Contact InfoFaculty of Computer Science
Free University of Bozen-Bolzano
Dominikanerplatz 3- Piazza Domenicani 3 (office 2.16)
39100 Bozen-Bolzano, Italy
I am a member of the KRDB Research Centre for Knowledge and Data at the Free University of Bozen-Bolzano in Italy. My research activities are focused on developing new ranking models and diversification strategies for entity search.
Current Research Projects
MOUNA: Mining Opinions to Unveil Neglected Arguments
The goal of this project is to diversify search results of queries about any topic that can be controversial. Examples include looking for different versions about of the same breaking news or any topic where people can have different view points such as "Greece bailout", "Obama's Second Term", "Abortion" or "human evolution". Users seeking for such type of knowledge are not necessarily interested in a specific way of looking at a given issue, but possibly learning about that topic and interested in finding all different view points. Thus, it is important to focus on how best to produce a set of diversified results that cover different sentiments and arguments showing for which reason a given view point was given. Links: Talk at Politics, Elections and Data Workshop, PLEAD, CIKM2012, Demo
RARE: Reducing Antimicrobial Resistance in Bolzano
The goal of this project is to use data mining techniques to analyze the growing number of available data about past patient therapies and discover possible correlations among data instances that can be used to improve the effectiveness of antibiotics. The project is carried out in tight collaboration with the Antimicrobial Management Program from Bolzano Hospital.
Past Research Projects
K2: Knowledge Kaleidoscope
I was involved in the K2 project, a part of the YAGO-NAGA project at Max-Planck Institute for Informatics in Saarbruecken/Germany. The goal of this project is to populate knowledge bases with photos of named entities, with high precision, high recall, and diversity of photos for a given entity. The difficulty of solving this problem comes from the fact that photos of celebrities are abundant on the Internet, however they are much harder to retrieve for less popular entities, particularly rare and ambiguous entities, such as notable computer scientists or regionally interesting churches.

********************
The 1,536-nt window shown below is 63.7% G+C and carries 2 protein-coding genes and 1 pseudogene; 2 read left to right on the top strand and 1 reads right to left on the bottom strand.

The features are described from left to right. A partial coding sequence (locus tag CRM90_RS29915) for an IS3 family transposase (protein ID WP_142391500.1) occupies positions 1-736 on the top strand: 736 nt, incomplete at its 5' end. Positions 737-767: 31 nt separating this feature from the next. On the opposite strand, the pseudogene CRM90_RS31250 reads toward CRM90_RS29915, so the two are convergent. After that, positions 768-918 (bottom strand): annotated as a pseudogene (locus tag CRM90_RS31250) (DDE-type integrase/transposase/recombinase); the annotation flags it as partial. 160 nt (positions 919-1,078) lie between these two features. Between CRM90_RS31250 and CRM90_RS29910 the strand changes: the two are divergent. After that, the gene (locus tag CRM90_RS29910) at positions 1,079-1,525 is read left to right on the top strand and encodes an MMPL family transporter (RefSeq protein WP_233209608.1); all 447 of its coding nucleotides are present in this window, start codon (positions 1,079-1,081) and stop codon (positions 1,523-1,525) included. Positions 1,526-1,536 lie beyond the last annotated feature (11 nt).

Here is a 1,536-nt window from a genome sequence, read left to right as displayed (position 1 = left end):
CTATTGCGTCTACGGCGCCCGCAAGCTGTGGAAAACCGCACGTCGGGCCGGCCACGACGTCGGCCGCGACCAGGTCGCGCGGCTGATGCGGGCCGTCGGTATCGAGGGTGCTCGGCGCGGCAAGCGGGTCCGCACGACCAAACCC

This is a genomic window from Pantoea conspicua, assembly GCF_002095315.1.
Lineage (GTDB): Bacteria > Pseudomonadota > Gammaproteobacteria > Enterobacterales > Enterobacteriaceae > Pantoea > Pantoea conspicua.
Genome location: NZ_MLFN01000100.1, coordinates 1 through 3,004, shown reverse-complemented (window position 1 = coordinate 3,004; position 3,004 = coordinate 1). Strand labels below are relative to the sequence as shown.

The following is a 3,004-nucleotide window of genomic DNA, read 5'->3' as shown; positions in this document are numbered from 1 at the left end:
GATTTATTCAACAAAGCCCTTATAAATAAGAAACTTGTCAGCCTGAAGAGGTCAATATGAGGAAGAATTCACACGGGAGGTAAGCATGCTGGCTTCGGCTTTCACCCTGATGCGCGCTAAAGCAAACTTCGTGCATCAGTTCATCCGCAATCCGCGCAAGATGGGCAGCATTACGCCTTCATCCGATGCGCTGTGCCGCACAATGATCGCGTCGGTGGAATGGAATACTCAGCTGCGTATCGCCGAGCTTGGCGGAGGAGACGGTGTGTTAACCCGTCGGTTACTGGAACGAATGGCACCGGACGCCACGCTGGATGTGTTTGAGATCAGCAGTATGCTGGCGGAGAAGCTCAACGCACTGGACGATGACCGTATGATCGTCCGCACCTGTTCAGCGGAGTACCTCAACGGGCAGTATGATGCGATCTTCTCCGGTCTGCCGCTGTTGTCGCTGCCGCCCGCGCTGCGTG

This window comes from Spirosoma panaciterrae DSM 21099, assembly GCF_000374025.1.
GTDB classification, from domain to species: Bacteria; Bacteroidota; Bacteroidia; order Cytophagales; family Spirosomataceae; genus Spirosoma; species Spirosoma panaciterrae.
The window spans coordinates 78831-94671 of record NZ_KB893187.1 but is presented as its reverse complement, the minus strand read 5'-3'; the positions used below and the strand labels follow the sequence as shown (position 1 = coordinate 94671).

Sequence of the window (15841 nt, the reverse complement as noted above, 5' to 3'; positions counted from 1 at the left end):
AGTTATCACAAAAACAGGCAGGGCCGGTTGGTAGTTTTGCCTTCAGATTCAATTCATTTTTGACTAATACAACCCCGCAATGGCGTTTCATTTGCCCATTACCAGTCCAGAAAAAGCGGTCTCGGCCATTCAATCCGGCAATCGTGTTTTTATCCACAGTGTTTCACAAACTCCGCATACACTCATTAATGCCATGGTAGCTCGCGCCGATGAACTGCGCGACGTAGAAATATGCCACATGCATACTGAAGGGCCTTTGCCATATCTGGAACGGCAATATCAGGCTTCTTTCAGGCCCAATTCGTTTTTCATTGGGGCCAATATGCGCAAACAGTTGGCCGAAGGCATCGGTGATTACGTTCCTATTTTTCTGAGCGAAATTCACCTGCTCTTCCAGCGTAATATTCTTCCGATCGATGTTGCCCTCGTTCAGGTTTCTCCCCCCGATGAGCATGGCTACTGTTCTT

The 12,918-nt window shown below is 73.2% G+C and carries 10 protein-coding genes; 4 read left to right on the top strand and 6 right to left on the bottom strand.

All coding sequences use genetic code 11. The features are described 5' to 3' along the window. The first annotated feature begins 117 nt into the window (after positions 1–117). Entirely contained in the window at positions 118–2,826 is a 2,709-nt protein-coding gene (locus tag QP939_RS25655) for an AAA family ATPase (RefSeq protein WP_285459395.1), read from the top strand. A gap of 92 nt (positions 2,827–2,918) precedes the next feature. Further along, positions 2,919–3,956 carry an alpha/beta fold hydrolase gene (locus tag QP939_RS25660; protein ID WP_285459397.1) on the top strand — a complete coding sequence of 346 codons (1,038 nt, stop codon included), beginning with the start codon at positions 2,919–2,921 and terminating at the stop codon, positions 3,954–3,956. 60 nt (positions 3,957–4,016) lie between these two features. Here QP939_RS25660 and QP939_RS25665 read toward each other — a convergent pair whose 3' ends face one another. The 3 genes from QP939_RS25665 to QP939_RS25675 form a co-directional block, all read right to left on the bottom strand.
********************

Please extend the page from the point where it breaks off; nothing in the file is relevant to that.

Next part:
SAPIR: Search In Audio Visual Content Using Peer-to-peer IR
SAPIR is a European project that extends the power of web searches beyond centralized text and metadata searches to include distributed audio-visual content. Today, Web searches are dominated by search giants such as Google, Yahoo, or MSN that deploy a centralized approach to indexing and utilize text-only indexes enriched by page rank algorithms. Supporting real content-based, audio-visual search requires media-specific understanding and extremely high CPU utilization, which would not scale in today's centralized solutions. SAPIR aims at breaking this technological barrier by developing a large-scale, distributed P2P architecture that will make it possible to search audio-visual content using the query-by-example paradigm.